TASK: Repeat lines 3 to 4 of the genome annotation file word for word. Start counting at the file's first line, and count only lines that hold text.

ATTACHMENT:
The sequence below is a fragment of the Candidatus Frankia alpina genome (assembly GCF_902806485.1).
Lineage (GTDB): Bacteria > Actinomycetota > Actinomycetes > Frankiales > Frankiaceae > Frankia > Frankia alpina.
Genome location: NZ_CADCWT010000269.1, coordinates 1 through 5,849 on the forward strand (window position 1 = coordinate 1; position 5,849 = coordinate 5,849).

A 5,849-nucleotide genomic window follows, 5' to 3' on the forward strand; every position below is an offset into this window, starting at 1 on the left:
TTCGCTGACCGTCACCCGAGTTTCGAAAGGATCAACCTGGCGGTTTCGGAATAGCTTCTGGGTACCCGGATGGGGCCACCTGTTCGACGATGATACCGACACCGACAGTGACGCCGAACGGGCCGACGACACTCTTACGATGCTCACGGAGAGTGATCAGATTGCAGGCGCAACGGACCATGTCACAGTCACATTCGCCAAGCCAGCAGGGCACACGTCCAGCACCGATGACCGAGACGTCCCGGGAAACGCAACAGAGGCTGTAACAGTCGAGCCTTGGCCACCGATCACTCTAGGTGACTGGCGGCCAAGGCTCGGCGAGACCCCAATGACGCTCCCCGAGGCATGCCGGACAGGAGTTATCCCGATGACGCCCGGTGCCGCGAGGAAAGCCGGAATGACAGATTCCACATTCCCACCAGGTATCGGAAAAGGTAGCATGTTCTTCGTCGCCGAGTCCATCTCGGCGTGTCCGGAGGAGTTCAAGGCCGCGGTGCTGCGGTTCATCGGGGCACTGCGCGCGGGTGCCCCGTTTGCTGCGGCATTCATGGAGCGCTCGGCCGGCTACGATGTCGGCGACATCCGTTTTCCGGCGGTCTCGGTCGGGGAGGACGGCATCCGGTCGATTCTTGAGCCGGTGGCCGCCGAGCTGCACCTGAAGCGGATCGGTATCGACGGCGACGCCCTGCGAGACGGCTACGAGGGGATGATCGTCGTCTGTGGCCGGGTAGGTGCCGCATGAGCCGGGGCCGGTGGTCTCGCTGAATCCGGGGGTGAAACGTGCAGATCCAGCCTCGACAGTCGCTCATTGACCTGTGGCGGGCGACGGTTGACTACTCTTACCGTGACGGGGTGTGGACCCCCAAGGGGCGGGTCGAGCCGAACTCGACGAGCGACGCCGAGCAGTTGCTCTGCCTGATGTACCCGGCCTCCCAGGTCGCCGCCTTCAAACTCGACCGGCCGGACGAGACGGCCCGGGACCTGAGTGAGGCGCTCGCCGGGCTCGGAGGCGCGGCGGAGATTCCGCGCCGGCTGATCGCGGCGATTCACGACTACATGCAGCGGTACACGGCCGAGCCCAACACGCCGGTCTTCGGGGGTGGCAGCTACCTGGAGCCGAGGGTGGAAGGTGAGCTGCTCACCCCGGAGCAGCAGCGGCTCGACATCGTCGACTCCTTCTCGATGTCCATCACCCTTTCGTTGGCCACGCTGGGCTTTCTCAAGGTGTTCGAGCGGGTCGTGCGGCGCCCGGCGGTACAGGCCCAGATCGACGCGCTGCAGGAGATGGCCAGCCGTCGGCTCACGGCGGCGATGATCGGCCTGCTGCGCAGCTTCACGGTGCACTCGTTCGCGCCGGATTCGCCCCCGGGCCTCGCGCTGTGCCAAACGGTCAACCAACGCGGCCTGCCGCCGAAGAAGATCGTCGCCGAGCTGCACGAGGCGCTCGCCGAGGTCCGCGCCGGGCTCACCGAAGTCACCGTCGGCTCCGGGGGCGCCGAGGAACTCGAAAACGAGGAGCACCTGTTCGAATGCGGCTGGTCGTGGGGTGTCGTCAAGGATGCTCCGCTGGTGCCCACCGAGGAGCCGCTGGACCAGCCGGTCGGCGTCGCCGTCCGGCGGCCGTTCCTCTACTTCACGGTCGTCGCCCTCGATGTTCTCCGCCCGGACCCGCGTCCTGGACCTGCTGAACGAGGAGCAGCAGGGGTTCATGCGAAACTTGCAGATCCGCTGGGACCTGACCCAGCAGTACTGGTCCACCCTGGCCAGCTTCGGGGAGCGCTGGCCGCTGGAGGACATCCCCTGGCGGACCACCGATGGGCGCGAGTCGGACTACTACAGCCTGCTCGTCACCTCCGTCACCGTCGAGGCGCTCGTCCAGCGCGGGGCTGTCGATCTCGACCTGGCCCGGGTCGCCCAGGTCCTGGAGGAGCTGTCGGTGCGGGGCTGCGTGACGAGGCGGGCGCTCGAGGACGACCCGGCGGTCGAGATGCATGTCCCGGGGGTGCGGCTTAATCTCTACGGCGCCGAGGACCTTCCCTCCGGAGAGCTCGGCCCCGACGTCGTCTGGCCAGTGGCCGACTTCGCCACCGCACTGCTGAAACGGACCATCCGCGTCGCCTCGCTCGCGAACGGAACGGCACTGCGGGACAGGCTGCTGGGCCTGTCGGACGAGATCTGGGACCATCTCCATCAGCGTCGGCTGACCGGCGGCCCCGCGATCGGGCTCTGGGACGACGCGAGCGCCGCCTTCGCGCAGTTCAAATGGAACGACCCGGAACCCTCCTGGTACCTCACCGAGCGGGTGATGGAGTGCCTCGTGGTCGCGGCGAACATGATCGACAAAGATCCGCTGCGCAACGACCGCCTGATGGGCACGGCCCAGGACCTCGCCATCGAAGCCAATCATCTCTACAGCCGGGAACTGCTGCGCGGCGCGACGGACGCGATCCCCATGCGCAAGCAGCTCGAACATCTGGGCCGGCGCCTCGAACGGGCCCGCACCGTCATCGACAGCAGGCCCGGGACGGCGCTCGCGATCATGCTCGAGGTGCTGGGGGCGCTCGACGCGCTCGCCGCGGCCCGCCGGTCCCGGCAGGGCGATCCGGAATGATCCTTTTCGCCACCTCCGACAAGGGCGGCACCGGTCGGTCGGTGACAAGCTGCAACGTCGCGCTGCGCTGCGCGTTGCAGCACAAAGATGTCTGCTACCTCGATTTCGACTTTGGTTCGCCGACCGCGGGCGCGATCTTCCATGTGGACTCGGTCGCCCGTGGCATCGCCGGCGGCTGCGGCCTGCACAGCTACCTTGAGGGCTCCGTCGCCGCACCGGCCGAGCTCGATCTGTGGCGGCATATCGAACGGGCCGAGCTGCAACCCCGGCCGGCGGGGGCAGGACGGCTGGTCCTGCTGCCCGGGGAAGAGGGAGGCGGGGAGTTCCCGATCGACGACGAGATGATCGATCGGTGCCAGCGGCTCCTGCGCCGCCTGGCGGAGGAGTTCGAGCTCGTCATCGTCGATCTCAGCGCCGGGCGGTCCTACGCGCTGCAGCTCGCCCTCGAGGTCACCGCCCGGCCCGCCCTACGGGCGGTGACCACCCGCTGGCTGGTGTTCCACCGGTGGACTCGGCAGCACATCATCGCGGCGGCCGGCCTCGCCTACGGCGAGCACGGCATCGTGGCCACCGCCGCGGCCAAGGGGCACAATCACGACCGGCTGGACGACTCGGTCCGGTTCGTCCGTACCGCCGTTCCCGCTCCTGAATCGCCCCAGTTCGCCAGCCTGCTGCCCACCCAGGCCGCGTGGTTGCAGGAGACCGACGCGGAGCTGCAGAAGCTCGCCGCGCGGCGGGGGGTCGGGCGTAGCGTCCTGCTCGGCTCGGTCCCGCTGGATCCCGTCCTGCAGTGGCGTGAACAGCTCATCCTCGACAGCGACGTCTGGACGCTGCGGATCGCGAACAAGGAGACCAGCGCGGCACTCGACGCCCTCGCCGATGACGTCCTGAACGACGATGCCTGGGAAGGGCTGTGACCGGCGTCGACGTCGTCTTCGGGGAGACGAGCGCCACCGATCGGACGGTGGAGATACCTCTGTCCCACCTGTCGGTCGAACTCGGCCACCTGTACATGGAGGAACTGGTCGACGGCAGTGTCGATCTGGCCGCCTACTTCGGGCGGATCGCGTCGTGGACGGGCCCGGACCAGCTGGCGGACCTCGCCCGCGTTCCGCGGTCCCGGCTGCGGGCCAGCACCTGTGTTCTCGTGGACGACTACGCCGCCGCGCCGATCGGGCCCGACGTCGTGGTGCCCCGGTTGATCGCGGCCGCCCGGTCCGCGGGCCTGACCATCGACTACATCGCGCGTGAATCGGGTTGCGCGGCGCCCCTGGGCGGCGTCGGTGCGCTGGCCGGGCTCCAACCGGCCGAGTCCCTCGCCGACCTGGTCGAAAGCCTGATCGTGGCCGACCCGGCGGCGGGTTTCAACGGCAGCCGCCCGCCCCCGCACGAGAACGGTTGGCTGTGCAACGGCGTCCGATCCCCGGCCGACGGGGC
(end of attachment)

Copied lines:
Genome location: NZ_CADCWT010000269.1, coordinates 1 through 5,849 on the forward strand (window position 1 = coordinate 1; position 5,849 = coordinate 5,849).

A 5,849-nucleotide genomic window follows, 5' to 3' on the forward strand; every position below is an offset into this window, starting at 1 on the left: